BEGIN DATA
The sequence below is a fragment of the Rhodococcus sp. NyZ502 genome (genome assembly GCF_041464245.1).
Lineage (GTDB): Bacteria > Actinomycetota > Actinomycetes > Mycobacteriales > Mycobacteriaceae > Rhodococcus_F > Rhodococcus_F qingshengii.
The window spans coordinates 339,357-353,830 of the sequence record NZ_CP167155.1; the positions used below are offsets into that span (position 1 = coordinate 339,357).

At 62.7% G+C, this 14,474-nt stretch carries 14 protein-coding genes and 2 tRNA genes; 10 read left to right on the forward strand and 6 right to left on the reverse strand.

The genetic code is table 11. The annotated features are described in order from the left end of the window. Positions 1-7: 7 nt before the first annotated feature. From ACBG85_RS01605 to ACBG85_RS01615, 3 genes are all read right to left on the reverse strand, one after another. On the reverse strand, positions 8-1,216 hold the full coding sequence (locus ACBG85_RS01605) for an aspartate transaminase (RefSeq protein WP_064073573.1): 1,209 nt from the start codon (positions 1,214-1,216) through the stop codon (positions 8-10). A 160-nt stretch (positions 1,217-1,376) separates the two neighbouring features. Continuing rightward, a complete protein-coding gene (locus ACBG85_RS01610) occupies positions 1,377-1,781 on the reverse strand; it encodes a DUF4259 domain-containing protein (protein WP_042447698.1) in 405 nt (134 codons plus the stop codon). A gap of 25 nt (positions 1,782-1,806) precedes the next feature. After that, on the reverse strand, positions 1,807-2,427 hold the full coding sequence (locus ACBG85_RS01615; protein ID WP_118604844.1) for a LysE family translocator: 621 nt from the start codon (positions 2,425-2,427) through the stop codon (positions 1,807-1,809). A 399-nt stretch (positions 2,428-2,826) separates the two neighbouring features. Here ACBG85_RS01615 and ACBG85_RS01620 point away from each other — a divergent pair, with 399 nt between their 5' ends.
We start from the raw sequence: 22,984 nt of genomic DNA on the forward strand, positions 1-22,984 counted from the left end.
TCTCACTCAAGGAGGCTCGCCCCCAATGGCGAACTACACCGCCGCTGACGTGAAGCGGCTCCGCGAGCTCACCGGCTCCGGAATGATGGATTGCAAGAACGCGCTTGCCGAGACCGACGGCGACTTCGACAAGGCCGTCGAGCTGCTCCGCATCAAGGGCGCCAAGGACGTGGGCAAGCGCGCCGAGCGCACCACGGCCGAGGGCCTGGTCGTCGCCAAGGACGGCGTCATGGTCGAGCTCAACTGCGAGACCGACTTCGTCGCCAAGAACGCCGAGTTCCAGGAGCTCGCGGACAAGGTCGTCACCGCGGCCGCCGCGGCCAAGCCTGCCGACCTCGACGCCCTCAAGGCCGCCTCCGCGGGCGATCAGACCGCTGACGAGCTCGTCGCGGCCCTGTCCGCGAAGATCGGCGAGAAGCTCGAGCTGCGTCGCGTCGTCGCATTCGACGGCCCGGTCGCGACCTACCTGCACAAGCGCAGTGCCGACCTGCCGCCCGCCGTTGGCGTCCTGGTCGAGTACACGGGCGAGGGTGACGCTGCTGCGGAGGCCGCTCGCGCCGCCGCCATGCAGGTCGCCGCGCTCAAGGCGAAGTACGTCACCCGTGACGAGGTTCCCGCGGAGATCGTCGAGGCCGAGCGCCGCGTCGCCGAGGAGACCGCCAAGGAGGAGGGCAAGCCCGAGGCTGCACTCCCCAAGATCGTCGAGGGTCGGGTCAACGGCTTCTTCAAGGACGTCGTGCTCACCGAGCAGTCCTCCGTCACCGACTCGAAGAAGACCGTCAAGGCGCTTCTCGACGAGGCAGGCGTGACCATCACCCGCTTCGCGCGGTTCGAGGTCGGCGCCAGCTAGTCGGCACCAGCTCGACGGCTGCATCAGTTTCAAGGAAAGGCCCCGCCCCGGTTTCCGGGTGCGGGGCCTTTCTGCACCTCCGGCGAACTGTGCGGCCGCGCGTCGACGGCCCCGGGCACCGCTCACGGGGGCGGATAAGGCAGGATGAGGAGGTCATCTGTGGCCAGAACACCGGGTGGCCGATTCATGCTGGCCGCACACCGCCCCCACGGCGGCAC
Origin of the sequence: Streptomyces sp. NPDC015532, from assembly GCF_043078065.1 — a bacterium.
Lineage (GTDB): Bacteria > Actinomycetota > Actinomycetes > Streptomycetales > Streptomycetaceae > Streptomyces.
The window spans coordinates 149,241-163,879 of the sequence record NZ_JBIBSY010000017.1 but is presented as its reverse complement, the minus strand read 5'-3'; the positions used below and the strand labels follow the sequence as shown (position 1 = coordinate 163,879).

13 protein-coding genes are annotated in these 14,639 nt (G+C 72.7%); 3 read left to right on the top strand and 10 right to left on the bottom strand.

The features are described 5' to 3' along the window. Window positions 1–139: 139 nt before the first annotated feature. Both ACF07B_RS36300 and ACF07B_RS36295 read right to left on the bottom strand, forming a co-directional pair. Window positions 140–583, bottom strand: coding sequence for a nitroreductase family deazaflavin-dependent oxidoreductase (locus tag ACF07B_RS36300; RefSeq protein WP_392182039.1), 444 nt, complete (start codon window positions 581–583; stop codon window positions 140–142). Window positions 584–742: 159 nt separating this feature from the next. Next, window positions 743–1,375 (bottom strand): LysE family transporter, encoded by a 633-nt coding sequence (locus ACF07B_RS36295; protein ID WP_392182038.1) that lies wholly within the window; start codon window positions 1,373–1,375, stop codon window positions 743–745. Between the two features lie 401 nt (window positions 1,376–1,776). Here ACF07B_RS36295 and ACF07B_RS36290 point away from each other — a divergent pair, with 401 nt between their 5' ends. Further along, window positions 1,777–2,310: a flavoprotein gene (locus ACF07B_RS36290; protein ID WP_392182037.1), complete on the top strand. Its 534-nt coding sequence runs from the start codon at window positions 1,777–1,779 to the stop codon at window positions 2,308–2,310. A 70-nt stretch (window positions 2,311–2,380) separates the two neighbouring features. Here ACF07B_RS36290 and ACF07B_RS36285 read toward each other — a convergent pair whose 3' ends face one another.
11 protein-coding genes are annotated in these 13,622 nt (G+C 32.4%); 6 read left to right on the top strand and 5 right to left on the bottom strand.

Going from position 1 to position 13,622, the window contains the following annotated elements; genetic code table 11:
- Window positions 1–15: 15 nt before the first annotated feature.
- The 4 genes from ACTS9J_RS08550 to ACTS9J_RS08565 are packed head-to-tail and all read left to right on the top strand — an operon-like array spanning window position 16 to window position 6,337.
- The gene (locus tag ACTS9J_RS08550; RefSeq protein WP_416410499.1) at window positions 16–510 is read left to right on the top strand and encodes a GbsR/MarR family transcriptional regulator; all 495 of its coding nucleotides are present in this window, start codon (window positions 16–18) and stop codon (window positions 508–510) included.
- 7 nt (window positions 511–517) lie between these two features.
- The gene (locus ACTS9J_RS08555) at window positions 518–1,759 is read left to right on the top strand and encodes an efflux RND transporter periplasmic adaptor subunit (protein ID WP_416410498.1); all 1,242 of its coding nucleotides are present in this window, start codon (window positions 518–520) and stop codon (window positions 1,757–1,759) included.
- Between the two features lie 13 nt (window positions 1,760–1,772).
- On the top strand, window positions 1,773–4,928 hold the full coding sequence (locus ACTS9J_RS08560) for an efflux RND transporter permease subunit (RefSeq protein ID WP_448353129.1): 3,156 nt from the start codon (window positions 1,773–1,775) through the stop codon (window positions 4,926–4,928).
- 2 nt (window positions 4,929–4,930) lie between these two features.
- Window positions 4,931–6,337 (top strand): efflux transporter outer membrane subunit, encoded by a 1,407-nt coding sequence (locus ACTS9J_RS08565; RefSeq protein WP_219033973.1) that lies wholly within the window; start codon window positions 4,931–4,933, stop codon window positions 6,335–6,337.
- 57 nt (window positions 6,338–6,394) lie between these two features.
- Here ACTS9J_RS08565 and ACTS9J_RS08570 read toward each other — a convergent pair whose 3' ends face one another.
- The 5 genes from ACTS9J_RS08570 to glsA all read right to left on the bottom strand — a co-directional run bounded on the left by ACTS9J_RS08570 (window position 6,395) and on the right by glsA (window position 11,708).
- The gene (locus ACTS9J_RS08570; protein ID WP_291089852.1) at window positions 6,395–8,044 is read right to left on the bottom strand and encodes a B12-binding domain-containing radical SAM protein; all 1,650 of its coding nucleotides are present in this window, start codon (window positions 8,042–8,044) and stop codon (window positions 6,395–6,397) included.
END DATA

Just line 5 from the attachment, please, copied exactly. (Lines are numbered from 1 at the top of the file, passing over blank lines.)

The genetic code is table 11. The annotated features are described in order from the left end of the window. Positions 1-7: 7 nt before the first annotated feature. From ACBG85_RS01605 to ACBG85_RS01615, 3 genes are all read right to left on the reverse strand, one after another. On the reverse strand, positions 8-1,216 hold the full coding sequence (locus ACBG85_RS01605) for an aspartate transaminase (RefSeq protein WP_064073573.1): 1,209 nt from the start codon (positions 1,214-1,216) through the stop codon (positions 8-10). A 160-nt stretch (positions 1,217-1,376) separates the two neighbouring features. Continuing rightward, a complete protein-coding gene (locus ACBG85_RS01610) occupies positions 1,377-1,781 on the reverse strand; it encodes a DUF4259 domain-containing protein (protein WP_042447698.1) in 405 nt (134 codons plus the stop codon). A gap of 25 nt (positions 1,782-1,806) precedes the next feature. After that, on the reverse strand, positions 1,807-2,427 hold the full coding sequence (locus ACBG85_RS01615; protein ID WP_118604844.1) for a LysE family translocator: 621 nt from the start codon (positions 2,425-2,427) through the stop codon (positions 1,807-1,809). A 399-nt stretch (positions 2,428-2,826) separates the two neighbouring features. Here ACBG85_RS01615 and ACBG85_RS01620 point away from each other — a divergent pair, with 399 nt between their 5' ends.